It’s pretty clear that over the course of BMX’s history, the level of quality a BMX product has, has improved substantially from the way they are designed all the way through the processes used to create it physically. In that time, the process has been fine tuned so far that now days a few millimeters or a couple of degrees in angle can make a bike ride and feel entirely different than another. There has been a lot of talk lately about how so many products are “the same” and essentially it’s coming down to the marketing of it or whose signature is on it. Which, it’s a fair assumption because there are a lot of products out there using similar materials, geometry, features and processes in creating it. But there are still A LOT of differences and unique, original products being developed all the time.
The other day we were talking to the guys at Wethepeople about some of their new products for 2015 and we got on the topic of Andrew Jackson’s signature Cream fork that in an era where pegs are about as important as a freecoaster to most riders, are designed to not only be pegless but have a unique look that is different than other forks available today. We decided maybe it would be a good idea to take a closer look to really understand just what these differences are. Let’s take a look… Oh and these photos are an exclusive first look at the new colors available for 2015 as well.
Let’s just talk about the fork as a whole to start this off. Andrew Jackson’s signature Cream (It’s actually C.R.E.A.M, but we’ll keep it simple) fork is made from full-liquid post-weld heat-treated 4130 “M2” chromoly. It features a fully CNC machined 170mm, single butted steerer tube with a built in crown race for integrated headsets, a cap on the bottom of the steerer tube, 6mm thick heat-treated 4130 chromoly investment cast drop outs, a 30mm offset and a 7075-T6 alloy top bolt that is M24 threaded.
Right off the bat, it’s pretty easy to spot a few differences that you can see on this fork versus others out there. One of the biggest things is that the bottom of the steerer tube is capped off. These days, this isn’t something we tend to see since it’s not really something that will add additional strength or really anything beyond an aesthetic touch that looks clean and helps keep the dirt and other crap your tires kick up when riding out of the steerer tube. Sure, this might add a little unnecessary weight to the fork, but it’s unique and does looks good.
The next major feature that stands out with the Cream fork is the drop outs. Investment Cast dropouts have been around for a few years now and it’s quickly becoming a common feature found on a lot of forks out there. Investment casting essentially removes that weld where you traditionally find the drop outs meeting the fork legs and moves it up higher to a spot with less stress from the impacts of riding. This not only gives it a cleaner look and makes it stronger, but it opens up a lot of options for what you can do with a dropout.
With the demand these days typically being riders looking for dropouts that will fit their pegs (metal and plastic) along with a hub guard, investment cast drop outs can be designed in a way that allows for the bottom of the leg and drop out to taper taking a slightly different shape since the welds are not necessarily a factor when it comes to finding that room to fit both of these items on either side of the dropout.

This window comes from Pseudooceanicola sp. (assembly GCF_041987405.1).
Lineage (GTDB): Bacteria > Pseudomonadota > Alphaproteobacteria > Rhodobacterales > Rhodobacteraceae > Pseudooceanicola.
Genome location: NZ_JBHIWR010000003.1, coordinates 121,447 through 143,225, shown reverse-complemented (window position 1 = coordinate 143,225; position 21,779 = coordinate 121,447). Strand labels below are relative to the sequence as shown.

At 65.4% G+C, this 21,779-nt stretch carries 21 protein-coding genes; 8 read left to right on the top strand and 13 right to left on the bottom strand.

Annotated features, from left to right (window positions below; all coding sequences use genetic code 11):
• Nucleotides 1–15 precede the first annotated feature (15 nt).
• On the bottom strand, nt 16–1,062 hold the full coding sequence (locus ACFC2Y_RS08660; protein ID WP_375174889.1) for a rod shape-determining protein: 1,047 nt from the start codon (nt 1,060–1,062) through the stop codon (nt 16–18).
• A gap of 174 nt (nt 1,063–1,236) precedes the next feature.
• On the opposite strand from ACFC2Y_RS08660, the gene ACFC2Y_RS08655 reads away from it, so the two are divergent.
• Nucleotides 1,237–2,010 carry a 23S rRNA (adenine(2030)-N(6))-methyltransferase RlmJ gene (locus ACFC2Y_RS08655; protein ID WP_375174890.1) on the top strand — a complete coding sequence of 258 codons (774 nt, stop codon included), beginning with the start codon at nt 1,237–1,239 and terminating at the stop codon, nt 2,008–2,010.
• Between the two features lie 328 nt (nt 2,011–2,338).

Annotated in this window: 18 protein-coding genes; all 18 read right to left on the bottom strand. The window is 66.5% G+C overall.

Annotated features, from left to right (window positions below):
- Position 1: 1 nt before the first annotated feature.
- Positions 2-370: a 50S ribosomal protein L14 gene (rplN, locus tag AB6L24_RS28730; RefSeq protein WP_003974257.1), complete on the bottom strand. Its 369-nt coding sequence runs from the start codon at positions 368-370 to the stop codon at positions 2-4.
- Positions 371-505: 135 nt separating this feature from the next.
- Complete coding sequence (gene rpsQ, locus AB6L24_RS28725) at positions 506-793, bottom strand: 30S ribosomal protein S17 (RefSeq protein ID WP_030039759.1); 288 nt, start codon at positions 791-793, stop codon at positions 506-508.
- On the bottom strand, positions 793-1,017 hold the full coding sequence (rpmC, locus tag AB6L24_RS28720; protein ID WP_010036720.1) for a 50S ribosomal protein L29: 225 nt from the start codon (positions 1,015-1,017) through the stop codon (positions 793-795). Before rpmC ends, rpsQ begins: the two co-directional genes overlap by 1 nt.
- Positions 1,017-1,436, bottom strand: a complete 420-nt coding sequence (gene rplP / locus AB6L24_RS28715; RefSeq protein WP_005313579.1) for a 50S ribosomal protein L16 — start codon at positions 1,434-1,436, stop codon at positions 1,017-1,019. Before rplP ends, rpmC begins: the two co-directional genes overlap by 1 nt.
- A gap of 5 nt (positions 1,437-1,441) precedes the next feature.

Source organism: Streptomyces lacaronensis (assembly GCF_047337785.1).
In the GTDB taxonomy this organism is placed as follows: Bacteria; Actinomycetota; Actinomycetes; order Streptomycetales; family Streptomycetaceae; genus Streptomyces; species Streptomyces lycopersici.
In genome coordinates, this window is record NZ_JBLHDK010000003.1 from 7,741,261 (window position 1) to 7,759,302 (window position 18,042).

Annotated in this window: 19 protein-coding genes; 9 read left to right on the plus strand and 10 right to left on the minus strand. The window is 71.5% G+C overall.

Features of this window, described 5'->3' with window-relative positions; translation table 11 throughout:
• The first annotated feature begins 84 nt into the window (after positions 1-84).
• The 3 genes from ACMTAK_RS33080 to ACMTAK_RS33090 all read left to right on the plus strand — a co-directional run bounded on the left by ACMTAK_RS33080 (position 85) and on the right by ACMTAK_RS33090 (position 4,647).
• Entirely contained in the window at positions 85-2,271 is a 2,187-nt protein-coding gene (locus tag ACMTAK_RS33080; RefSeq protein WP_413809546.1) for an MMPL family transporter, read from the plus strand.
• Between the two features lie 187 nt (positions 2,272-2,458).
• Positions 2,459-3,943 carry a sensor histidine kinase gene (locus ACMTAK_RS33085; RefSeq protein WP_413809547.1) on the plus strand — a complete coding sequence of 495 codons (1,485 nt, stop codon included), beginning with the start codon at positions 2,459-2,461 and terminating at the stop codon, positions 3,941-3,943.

When it came to the Cream fork, they didn’t design this fork to fit pegs or a hub guard, so they had the ability to give it a smaller drop out with a few extra spots for weight savings and an aesthetic touch that makes it look clean and less bulky. Can you run pegs with these drop outs? You might be able to fit some smaller diameter pegs on them, but it’s not recommended.
As you can see from the design above, the drop out and end of the fork leg is a separate piece that is inserted into the legs and welded an inch or so above the dropouts then smoothed so you can’t see the weld. You can also see how the cap fits into the bottom of the steerer tube which we talked about above.
The CREAM fork features the liquid post-weld heat-treatment that Wethepeople has been offering for a while now on a few of their products. What does that mean? Well, it’s actually pretty simple. After they get done welding the fork, it is put into a huge oven where the heat-treatment takes place, then they move the fork from the oven to a liquid bath to help cool the fork down quickly. You can learn all about how heat-treating works right here, but essentially by quickly heating the metal to a high temperature then cooling it quickly will make the metal harder, which makes for a stronger overall fork.
So to wrap this all up, in a world of ever progressing BMX products and processes to create them, it might be easy to look through a catalog and say “these are all the same”, but in reality if you look closer you can find different features that make them unique and more beneficial for you to run one fork on your bike over another option available. If you’re a pegless rider, the Andrew Jackson CREAM fork might just be what you are looking for. The 2015 CREAM fork is now available through shops and mail-orders that carry Wethepeople around the world in black, Ice Blue, Translucent Green and Titan with a weight of 33.25 oz. (2.07 lbs.).
You can find out more about Wethepeople and their products by visiting their website — WethepeopleBMX.de